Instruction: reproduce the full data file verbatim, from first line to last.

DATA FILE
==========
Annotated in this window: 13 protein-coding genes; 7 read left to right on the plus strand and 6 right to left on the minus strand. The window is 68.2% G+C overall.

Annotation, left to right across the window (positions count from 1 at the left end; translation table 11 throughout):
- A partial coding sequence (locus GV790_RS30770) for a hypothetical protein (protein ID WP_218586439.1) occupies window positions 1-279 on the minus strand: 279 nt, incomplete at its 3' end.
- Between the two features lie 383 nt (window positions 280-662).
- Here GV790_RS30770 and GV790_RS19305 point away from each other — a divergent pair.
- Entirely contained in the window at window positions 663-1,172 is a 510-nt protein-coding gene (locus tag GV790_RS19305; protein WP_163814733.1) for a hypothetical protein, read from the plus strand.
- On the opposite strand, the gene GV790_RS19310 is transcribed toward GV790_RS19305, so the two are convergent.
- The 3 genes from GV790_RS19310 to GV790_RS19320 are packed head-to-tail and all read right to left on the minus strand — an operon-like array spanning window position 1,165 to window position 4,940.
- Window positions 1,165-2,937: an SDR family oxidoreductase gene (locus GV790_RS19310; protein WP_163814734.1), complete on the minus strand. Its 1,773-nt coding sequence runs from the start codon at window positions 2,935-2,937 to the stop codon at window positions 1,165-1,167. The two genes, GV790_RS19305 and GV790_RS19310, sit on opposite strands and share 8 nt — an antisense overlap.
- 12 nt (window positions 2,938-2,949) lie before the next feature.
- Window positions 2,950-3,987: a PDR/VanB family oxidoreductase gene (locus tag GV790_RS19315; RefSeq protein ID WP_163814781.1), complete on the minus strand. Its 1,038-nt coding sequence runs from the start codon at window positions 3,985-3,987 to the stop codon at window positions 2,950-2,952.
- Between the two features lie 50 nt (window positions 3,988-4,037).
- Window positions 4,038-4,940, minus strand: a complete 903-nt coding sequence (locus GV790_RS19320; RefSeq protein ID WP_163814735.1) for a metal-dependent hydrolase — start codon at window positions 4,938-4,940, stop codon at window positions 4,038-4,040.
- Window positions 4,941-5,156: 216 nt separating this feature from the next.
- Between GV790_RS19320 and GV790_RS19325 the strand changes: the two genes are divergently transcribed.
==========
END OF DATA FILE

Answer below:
Annotated in this window: 13 protein-coding genes; 7 read left to right on the plus strand and 6 right to left on the minus strand. The window is 68.2% G+C overall.

Annotation, left to right across the window (positions count from 1 at the left end; translation table 11 throughout):
- A partial coding sequence (locus GV790_RS30770) for a hypothetical protein (protein ID WP_218586439.1) occupies window positions 1-279 on the minus strand: 279 nt, incomplete at its 3' end.
- Between the two features lie 383 nt (window positions 280-662).
- Here GV790_RS30770 and GV790_RS19305 point away from each other — a divergent pair.
- Entirely contained in the window at window positions 663-1,172 is a 510-nt protein-coding gene (locus tag GV790_RS19305; protein WP_163814733.1) for a hypothetical protein, read from the plus strand.
- On the opposite strand, the gene GV790_RS19310 is transcribed toward GV790_RS19305, so the two are convergent.
- The 3 genes from GV790_RS19310 to GV790_RS19320 are packed head-to-tail and all read right to left on the minus strand — an operon-like array spanning window position 1,165 to window position 4,940.
- Window positions 1,165-2,937: an SDR family oxidoreductase gene (locus GV790_RS19310; protein WP_163814734.1), complete on the minus strand. Its 1,773-nt coding sequence runs from the start codon at window positions 2,935-2,937 to the stop codon at window positions 1,165-1,167. The two genes, GV790_RS19305 and GV790_RS19310, sit on opposite strands and share 8 nt — an antisense overlap.
- 12 nt (window positions 2,938-2,949) lie before the next feature.
- Window positions 2,950-3,987: a PDR/VanB family oxidoreductase gene (locus tag GV790_RS19315; RefSeq protein ID WP_163814781.1), complete on the minus strand. Its 1,038-nt coding sequence runs from the start codon at window positions 3,985-3,987 to the stop codon at window positions 2,950-2,952.
- Between the two features lie 50 nt (window positions 3,988-4,037).
- Window positions 4,038-4,940, minus strand: a complete 903-nt coding sequence (locus GV790_RS19320; RefSeq protein ID WP_163814735.1) for a metal-dependent hydrolase — start codon at window positions 4,938-4,940, stop codon at window positions 4,038-4,040.
- Window positions 4,941-5,156: 216 nt separating this feature from the next.
- Between GV790_RS19320 and GV790_RS19325 the strand changes: the two genes are divergently transcribed.